Law amendments threaten freedom of association
Civil Rights Defenders is greatly concerned by the proposed amendments to the law on NGOs in Russia, which would designate human rights organisations as “foreign agents” for receiving funds from abroad.
This week, the Russian State Duma will consider introducing amendments to legislation regulating non-governmental organisations (NGOs). The bill, which was submitted by a State Duma member for United Russia on 29 June, has received government backing. The same legislator, who recently initiated the controversial Russian law on public gatherings, restricting freedom of assembly in the country, put the proposal forward.
The proposed legislation poses a serious threat to civil society’s freedom of association and freedom of expression, in violation of international human rights standards and conventions ratified by Russia.
“This proposal is another step in the wrong direction. Russia should support civil society rather than further obstruct the important work that NGOs are doing to advance democracy and human rights in the country”, says Joanna Kurosz, Programme Director at Civil Rights Defenders.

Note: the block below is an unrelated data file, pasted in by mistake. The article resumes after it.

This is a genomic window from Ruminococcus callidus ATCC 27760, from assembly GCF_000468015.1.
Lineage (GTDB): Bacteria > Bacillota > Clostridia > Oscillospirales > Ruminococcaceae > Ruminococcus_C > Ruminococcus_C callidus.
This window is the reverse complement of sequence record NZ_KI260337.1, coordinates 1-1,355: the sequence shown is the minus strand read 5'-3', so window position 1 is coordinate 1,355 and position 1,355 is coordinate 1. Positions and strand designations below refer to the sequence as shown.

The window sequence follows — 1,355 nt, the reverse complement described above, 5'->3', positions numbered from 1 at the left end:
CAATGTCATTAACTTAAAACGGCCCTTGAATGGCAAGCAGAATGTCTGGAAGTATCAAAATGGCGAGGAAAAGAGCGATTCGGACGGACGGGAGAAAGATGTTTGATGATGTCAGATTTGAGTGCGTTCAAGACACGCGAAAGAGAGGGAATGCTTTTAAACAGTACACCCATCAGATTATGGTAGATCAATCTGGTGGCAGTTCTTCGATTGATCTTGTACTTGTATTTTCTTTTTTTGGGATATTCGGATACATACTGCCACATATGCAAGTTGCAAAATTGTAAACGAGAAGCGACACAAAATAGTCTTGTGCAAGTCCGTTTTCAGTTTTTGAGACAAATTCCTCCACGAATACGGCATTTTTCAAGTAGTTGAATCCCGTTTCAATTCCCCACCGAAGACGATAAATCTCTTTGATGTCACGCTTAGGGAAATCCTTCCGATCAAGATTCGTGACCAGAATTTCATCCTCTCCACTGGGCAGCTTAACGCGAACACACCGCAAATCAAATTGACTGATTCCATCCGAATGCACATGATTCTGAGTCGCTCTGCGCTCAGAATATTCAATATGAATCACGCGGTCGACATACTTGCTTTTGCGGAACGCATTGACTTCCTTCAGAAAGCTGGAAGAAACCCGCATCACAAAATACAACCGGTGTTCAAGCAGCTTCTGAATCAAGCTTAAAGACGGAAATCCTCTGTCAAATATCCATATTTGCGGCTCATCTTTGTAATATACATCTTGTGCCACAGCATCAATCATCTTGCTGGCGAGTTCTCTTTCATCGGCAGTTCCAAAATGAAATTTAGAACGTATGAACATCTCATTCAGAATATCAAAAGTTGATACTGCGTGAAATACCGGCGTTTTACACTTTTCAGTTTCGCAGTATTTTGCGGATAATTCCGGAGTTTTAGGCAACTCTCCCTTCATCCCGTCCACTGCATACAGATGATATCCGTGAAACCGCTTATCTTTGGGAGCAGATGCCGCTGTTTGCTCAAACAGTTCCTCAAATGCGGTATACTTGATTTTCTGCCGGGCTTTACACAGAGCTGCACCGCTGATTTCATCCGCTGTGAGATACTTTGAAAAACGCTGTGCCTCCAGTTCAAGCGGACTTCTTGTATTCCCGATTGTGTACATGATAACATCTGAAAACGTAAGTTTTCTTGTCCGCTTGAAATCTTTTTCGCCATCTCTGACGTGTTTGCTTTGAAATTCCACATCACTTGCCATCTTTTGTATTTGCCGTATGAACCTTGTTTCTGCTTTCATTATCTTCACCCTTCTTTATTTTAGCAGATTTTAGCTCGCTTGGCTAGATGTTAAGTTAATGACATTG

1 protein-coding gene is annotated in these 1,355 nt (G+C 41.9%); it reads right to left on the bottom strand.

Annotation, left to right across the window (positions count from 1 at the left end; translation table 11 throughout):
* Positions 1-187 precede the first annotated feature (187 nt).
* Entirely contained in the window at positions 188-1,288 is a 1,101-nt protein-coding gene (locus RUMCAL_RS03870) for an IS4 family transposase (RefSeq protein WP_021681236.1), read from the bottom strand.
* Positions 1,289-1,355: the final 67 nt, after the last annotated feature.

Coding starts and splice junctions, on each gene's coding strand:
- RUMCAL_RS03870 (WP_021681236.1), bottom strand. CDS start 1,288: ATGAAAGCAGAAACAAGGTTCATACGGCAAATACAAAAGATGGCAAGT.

If the amendments are adopted, the law will force NGOs that receive funding from abroad to publicly declare themselves “foreign agents” if they engage in “political activities”. These political activities are defined very broadly. The law would also introduce stricter reporting requirements for foreign-funded NGOs, and thereby further increase the control imposed by the much-criticised amendments to the NGO-law revised in 2006 (and partly improved in 2009). Failure to comply with the new regulations will be punishable by jail sentences of up to three years and fines of up to 300,000 roubles (7,400 EUR).
The proposed amendments have been criticized by representatives of Russian human rights organisations, as well as by the head of the Presidential Human Rights Council of Russia, Mr. Mikhail Fedotov.
“We share the fear of our colleagues in Russia that the law can be used to discredit the work of the civil society in Russia”, says Joanna Kurosz.